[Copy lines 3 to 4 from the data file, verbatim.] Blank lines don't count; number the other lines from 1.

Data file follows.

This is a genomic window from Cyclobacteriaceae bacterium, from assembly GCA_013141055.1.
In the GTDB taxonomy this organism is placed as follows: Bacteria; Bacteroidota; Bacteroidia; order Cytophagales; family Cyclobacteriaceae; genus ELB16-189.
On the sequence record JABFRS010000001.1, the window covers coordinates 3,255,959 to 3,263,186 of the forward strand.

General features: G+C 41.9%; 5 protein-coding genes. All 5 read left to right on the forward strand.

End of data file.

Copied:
On the sequence record JABFRS010000001.1, the window covers coordinates 3,255,959 to 3,263,186 of the forward strand.

General features: G+C 41.9%; 5 protein-coding genes. All 5 read left to right on the forward strand.